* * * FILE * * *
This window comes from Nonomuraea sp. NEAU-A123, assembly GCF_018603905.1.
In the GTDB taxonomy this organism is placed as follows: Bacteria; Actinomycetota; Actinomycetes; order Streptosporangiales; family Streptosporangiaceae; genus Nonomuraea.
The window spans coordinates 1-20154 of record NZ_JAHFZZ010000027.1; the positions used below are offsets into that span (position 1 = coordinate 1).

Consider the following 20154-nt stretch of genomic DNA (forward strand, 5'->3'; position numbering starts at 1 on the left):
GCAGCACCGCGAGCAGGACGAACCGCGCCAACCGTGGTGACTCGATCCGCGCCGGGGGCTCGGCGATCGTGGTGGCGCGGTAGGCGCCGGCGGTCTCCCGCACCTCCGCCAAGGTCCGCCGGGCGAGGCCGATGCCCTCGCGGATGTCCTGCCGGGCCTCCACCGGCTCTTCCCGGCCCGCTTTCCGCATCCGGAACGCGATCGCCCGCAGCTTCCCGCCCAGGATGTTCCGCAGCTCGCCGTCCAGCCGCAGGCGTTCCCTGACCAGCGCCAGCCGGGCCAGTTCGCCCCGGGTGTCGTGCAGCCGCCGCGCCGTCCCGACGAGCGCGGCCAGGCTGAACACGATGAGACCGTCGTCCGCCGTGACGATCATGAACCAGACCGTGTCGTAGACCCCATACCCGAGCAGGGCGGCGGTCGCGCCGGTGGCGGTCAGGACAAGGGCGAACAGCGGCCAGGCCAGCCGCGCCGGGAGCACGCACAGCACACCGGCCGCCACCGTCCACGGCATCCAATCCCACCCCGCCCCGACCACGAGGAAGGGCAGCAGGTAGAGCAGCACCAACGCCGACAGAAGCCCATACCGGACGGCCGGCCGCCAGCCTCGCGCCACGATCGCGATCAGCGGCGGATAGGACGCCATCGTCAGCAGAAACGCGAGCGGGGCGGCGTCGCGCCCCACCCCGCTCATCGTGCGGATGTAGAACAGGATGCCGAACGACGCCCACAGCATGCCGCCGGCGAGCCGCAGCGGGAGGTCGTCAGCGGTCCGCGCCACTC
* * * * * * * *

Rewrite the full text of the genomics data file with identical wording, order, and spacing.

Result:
This window comes from Nonomuraea sp. NEAU-A123, assembly GCF_018603905.1.
In the GTDB taxonomy this organism is placed as follows: Bacteria; Actinomycetota; Actinomycetes; order Streptosporangiales; family Streptosporangiaceae; genus Nonomuraea.
The window spans coordinates 1-20154 of record NZ_JAHFZZ010000027.1; the positions used below are offsets into that span (position 1 = coordinate 1).

Consider the following 20154-nt stretch of genomic DNA (forward strand, 5'->3'; position numbering starts at 1 on the left):
GCAGCACCGCGAGCAGGACGAACCGCGCCAACCGTGGTGACTCGATCCGCGCCGGGGGCTCGGCGATCGTGGTGGCGCGGTAGGCGCCGGCGGTCTCCCGCACCTCCGCCAAGGTCCGCCGGGCGAGGCCGATGCCCTCGCGGATGTCCTGCCGGGCCTCCACCGGCTCTTCCCGGCCCGCTTTCCGCATCCGGAACGCGATCGCCCGCAGCTTCCCGCCCAGGATGTTCCGCAGCTCGCCGTCCAGCCGCAGGCGTTCCCTGACCAGCGCCAGCCGGGCCAGTTCGCCCCGGGTGTCGTGCAGCCGCCGCGCCGTCCCGACGAGCGCGGCCAGGCTGAACACGATGAGACCGTCGTCCGCCGTGACGATCATGAACCAGACCGTGTCGTAGACCCCATACCCGAGCAGGGCGGCGGTCGCGCCGGTGGCGGTCAGGACAAGGGCGAACAGCGGCCAGGCCAGCCGCGCCGGGAGCACGCACAGCACACCGGCCGCCACCGTCCACGGCATCCAATCCCACCCCGCCCCGACCACGAGGAAGGGCAGCAGGTAGAGCAGCACCAACGCCGACAGAAGCCCATACCGGACGGCCGGCCGCCAGCCTCGCGCCACGATCGCGATCAGCGGCGGATAGGACGCCATCGTCAGCAGAAACGCGAGCGGGGCGGCGTCGCGCCCCACCCCGCTCATCGTGCGGATGTAGAACAGGATGCCGAACGACGCCCACAGCATGCCGCCGGCGAGCCGCAGCGGGAGGTCGTCAGCGGTCCGCGCCACTC